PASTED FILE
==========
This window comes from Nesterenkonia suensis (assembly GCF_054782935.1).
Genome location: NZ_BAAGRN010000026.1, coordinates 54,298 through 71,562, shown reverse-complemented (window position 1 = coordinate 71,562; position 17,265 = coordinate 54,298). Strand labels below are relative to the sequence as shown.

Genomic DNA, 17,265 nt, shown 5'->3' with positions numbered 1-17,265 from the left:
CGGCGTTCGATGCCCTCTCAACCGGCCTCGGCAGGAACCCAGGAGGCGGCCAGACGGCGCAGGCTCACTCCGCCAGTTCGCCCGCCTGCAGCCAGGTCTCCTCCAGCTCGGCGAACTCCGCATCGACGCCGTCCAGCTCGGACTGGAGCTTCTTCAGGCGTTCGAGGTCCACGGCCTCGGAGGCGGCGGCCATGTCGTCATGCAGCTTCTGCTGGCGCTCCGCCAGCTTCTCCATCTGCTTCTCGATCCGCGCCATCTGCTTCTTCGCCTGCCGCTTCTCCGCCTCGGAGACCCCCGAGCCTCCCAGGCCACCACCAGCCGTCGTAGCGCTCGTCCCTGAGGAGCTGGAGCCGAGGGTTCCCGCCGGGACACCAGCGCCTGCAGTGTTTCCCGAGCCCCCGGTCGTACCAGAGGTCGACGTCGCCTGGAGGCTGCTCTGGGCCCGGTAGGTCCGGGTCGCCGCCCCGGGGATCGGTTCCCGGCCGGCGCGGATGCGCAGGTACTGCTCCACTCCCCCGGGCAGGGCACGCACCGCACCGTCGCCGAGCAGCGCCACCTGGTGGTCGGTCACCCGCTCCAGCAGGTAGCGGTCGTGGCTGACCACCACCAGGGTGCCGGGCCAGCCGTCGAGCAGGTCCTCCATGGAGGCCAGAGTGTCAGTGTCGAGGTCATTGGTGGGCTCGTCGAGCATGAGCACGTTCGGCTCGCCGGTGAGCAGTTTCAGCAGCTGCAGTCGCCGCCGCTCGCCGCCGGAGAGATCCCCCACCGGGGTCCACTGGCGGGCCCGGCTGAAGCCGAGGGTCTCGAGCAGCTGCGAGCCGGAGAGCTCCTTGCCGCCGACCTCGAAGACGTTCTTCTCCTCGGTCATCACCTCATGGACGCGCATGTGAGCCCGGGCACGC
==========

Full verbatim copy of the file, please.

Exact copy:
This window comes from Nesterenkonia suensis (assembly GCF_054782935.1).
Genome location: NZ_BAAGRN010000026.1, coordinates 54,298 through 71,562, shown reverse-complemented (window position 1 = coordinate 71,562; position 17,265 = coordinate 54,298). Strand labels below are relative to the sequence as shown.

Genomic DNA, 17,265 nt, shown 5'->3' with positions numbered 1-17,265 from the left:
CGGCGTTCGATGCCCTCTCAACCGGCCTCGGCAGGAACCCAGGAGGCGGCCAGACGGCGCAGGCTCACTCCGCCAGTTCGCCCGCCTGCAGCCAGGTCTCCTCCAGCTCGGCGAACTCCGCATCGACGCCGTCCAGCTCGGACTGGAGCTTCTTCAGGCGTTCGAGGTCCACGGCCTCGGAGGCGGCGGCCATGTCGTCATGCAGCTTCTGCTGGCGCTCCGCCAGCTTCTCCATCTGCTTCTCGATCCGCGCCATCTGCTTCTTCGCCTGCCGCTTCTCCGCCTCGGAGACCCCCGAGCCTCCCAGGCCACCACCAGCCGTCGTAGCGCTCGTCCCTGAGGAGCTGGAGCCGAGGGTTCCCGCCGGGACACCAGCGCCTGCAGTGTTTCCCGAGCCCCCGGTCGTACCAGAGGTCGACGTCGCCTGGAGGCTGCTCTGGGCCCGGTAGGTCCGGGTCGCCGCCCCGGGGATCGGTTCCCGGCCGGCGCGGATGCGCAGGTACTGCTCCACTCCCCCGGGCAGGGCACGCACCGCACCGTCGCCGAGCAGCGCCACCTGGTGGTCGGTCACCCGCTCCAGCAGGTAGCGGTCGTGGCTGACCACCACCAGGGTGCCGGGCCAGCCGTCGAGCAGGTCCTCCATGGAGGCCAGAGTGTCAGTGTCGAGGTCATTGGTGGGCTCGTCGAGCATGAGCACGTTCGGCTCGCCGGTGAGCAGTTTCAGCAGCTGCAGTCGCCGCCGCTCGCCGCCGGAGAGATCCCCCACCGGGGTCCACTGGCGGGCCCGGCTGAAGCCGAGGGTCTCGAGCAGCTGCGAGCCGGAGAGCTCCTTGCCGCCGACCTCGAAGACGTTCTTCTCCTCGGTCATCACCTCATGGACGCGCATGTGAGCCCGGGCACGC